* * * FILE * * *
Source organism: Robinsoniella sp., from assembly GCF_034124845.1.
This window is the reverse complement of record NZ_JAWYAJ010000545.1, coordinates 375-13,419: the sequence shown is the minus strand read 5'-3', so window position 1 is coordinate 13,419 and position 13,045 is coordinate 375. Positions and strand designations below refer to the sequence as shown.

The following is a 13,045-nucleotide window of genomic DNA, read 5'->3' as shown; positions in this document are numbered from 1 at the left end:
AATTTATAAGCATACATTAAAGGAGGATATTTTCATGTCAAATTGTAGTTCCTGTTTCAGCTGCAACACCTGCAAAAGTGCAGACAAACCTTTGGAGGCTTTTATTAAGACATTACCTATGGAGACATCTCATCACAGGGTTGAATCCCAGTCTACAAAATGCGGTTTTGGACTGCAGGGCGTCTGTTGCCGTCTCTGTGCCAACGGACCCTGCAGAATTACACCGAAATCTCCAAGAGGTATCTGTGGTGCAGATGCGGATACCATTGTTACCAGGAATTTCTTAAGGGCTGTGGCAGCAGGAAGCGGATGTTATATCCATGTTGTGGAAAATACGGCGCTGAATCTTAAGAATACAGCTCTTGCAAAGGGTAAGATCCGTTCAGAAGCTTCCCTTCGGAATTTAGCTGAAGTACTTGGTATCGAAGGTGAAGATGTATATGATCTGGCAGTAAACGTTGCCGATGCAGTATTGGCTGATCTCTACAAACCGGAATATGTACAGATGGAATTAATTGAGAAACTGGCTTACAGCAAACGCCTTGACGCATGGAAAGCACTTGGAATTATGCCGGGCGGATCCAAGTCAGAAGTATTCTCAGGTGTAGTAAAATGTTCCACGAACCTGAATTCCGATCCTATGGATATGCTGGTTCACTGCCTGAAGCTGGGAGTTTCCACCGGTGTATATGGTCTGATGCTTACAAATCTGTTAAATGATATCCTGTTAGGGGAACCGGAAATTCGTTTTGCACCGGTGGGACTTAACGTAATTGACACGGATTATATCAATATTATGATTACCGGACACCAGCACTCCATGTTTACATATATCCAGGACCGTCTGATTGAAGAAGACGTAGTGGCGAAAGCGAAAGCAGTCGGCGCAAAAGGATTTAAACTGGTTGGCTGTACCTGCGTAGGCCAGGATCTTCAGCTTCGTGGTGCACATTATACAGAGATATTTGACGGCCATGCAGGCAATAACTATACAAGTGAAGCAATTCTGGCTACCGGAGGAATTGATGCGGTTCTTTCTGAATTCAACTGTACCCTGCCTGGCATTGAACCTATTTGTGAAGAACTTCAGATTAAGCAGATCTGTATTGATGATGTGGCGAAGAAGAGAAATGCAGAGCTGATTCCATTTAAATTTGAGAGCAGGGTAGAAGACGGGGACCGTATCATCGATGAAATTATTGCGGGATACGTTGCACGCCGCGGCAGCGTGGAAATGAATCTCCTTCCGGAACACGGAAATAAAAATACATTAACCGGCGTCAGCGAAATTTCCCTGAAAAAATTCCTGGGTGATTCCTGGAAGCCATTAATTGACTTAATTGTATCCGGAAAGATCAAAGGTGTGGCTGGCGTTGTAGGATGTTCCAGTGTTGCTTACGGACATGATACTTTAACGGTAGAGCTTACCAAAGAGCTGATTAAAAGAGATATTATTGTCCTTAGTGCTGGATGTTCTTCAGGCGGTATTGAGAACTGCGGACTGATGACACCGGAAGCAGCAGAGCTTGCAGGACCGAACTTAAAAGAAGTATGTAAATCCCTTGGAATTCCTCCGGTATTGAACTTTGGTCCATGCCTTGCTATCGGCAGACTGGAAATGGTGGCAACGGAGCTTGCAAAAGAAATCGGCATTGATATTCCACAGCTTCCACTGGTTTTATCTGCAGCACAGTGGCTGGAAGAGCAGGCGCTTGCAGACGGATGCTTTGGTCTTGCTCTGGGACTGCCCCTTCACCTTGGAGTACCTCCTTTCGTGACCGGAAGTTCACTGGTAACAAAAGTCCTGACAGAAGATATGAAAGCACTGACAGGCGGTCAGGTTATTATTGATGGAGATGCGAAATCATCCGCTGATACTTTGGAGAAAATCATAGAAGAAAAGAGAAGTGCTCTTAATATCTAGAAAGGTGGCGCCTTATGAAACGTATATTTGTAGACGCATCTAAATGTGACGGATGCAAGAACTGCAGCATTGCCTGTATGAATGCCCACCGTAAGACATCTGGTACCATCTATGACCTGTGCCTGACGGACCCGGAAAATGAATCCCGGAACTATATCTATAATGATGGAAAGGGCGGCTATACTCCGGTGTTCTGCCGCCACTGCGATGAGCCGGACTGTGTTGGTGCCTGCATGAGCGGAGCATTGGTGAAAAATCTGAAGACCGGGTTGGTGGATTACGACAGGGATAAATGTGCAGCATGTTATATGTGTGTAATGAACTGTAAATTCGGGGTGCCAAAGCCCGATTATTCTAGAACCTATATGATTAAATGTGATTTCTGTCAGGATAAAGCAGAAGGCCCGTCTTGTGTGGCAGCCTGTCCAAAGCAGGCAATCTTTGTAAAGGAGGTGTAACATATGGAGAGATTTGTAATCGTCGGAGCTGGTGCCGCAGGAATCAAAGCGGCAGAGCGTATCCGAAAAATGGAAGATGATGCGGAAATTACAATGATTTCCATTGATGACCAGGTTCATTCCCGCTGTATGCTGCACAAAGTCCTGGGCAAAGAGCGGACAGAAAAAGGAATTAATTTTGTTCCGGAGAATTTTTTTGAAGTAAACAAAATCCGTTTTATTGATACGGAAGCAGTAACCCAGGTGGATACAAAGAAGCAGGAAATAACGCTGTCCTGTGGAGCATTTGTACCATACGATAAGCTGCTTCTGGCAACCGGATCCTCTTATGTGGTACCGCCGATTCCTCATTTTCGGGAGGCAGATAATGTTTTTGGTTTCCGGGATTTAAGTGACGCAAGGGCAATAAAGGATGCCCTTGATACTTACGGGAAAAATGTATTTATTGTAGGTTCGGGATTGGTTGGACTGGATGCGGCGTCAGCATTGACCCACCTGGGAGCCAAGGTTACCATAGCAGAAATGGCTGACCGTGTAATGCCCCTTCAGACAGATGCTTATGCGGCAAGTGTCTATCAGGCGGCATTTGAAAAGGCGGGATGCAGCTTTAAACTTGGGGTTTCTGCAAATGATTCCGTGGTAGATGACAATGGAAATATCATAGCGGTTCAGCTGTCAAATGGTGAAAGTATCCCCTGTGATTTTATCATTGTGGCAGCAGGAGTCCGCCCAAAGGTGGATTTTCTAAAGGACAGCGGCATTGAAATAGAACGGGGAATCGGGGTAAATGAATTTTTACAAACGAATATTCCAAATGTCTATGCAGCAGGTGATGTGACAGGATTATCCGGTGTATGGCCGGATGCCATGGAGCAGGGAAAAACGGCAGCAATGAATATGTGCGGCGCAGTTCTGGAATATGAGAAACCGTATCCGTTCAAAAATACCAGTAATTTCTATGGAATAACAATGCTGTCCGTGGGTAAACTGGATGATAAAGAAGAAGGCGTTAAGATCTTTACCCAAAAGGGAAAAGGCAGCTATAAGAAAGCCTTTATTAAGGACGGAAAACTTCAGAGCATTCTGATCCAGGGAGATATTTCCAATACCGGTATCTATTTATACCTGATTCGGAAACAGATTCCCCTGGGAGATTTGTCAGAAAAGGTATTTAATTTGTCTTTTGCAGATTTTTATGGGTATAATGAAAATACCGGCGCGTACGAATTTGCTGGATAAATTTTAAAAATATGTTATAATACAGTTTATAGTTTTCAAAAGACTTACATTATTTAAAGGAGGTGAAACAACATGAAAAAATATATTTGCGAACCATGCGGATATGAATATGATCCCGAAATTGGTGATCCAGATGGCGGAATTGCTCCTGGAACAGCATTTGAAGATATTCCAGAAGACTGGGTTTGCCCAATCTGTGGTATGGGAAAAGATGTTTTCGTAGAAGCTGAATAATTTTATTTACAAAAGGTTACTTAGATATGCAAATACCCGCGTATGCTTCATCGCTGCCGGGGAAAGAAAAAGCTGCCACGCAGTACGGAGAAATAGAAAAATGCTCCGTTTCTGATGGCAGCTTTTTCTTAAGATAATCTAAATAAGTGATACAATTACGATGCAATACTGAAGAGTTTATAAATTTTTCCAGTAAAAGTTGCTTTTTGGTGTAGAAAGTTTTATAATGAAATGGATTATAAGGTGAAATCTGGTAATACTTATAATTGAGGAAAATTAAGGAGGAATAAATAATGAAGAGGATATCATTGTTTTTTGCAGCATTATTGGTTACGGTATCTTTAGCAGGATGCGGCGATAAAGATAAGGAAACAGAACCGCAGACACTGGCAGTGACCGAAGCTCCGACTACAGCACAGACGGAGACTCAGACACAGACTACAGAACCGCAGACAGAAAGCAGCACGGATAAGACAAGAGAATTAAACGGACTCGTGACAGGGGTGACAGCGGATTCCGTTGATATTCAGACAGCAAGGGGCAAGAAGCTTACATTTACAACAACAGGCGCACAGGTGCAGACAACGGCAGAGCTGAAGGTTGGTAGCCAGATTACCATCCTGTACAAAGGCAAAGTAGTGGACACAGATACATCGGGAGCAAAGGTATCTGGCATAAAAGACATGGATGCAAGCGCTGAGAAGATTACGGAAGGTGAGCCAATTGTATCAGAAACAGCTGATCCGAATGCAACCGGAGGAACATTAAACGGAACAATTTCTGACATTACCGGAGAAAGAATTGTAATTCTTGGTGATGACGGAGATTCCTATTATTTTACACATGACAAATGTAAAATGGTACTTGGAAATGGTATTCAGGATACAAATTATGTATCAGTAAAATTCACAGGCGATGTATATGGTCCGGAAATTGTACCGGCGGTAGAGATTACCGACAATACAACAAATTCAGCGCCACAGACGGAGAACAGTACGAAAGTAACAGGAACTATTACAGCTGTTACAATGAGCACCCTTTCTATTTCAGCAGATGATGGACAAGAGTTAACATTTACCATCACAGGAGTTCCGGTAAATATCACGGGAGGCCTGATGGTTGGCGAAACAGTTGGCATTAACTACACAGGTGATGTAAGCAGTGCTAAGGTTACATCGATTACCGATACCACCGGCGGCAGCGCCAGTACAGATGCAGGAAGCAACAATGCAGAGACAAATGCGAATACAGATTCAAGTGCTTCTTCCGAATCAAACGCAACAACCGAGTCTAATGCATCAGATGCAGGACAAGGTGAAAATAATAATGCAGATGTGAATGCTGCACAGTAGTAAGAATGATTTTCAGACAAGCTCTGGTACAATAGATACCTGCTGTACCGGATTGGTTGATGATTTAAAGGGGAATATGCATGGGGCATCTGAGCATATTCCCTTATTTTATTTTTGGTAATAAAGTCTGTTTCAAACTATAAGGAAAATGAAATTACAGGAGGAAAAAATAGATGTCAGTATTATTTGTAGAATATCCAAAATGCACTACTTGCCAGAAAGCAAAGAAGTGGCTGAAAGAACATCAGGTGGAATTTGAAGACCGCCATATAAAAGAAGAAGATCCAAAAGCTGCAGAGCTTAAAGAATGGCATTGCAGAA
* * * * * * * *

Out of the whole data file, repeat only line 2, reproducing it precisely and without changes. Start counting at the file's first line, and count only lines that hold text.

This window is the reverse complement of record NZ_JAWYAJ010000545.1, coordinates 375-13,419: the sequence shown is the minus strand read 5'-3', so window position 1 is coordinate 13,419 and position 13,045 is coordinate 375. Positions and strand designations below refer to the sequence as shown.